We Visited Baltimore, But Picked Another City
A port city that is accessible to the DC metro area, Baltimore has undergone something of a renaissance. Once plagued by crime across the board, the extensive redevelopment of DC’s sister city have included stadiums, great hospitals and urban neighborhoods that are walking distance to fun eats. While we did not choose Baltimore as our final destination (we searched all across the USA to find our city!) we enjoyed it- more than anticipated. Here’s what we found.
Pros: If you’re looking for affordable housing in a major metro area, Baltimore will be hard to beat. There is a seemingly never ending supply of row houses that will sell for as little as a used car. That being said, you get what you pay for- make sure to walk the block and check the neighborhood stats before writing an offer. If you’re looking to live that first episode of Fixer Upper, Baltimore offers a great selection of opportunities.
Baltimore is a very walkable city. Unlike many other places that we visited, you can explore blocks upon blocks of different neighborhoods and not need the use of a car. The local eats are great, with a good selection of international and national cuisine. Winters are significantly less harsh than, say, NY the New England area. Prices of housing stock are unbelievably inexpensive. This combination has been a decided draw for many young professional-ish couples and singles, with a creative edge. The outlying suburbs have some absolutely incredible homes, at a fraction of the price that you would pay for a condo in nearby DC. Airports are accessible, healthcare is great and the newly redeveloped waterfront is very pedestrian friendly. The nightlife offers comedy clubs, dining, theatre- anything and everything you could reasonably expect of a major city.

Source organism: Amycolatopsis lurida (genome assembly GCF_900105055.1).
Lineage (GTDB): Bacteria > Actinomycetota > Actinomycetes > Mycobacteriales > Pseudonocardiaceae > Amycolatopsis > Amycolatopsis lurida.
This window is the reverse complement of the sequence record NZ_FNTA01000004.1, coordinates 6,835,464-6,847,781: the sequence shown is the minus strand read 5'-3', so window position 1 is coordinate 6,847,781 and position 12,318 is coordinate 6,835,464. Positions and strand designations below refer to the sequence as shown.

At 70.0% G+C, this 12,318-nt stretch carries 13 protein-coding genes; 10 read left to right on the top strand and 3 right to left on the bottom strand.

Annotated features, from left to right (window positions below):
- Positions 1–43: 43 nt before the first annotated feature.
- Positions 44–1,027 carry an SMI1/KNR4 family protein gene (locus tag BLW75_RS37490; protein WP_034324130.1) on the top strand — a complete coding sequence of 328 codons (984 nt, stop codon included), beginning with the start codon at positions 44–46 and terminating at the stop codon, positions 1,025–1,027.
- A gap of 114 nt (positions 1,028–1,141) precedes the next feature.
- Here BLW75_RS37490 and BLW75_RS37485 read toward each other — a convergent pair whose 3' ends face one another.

Cons: For us (a 30 something and 40 something couple) the crime was above our comfort level. Neighborhoods change in Baltimore, and quickly so. We have lived in other cities with major crime and in transitional areas (DC, NYC, LA) but the extent of the dilapidated housing and drug stricken communities within Baltimore is vast. We’re talking hundreds upon hundreds upon hundreds of streets, of gang related activity, where drugs are clearly a major issue. In the event of a recession, our judgement was that Baltimore could be disproportionately affected. While DC is not far, as the crow flies, traffic in the metro area is now among the worst in the nation- one test trip during rush hour that should have taken 45 minutes, was three hours. Perhaps our biggest concern was that property taxes seemed to be out of control. Several homes priced in the 200s to 300s had annual property tax bills of over $10k.
Ultimately, Wilmington NC was our winner. Unlike the brick row homes of Baltimore, Wilmington has plantation style homes that date back to the civil war, when it was spared destruction. While neighborhoods are transitional here, the extensive urban blight that encompasses much of Baltimore (make sure you explore before you buy!) is just not a reality, here. As we are considering starting a family, a beautiful historic home that is walking distance to a fun and funky downtown, 20 mins to the beach, amazing eats, dog parks and people parks galore- it’s hard not to be won over by Wilmington.
Bottom line: If you are experienced with renovations and enjoy the dimension of a gritty urban experience with a great night life, want to be in a major metropolitan area, are on an incredibly low budget but determined to own your own place, you will be hard pressed to beat Baltimore. If you are willing to compromise on some of the benefits offered by a major metropolitan area (open air concerts that are free in summer but not access to the prestige of the Kennedy Center) but are in search of warmer weather, porch parties and a diverse city that still has a fun and funky vibe, Wilmington is hard to beat.
Samira | Wilmington, NC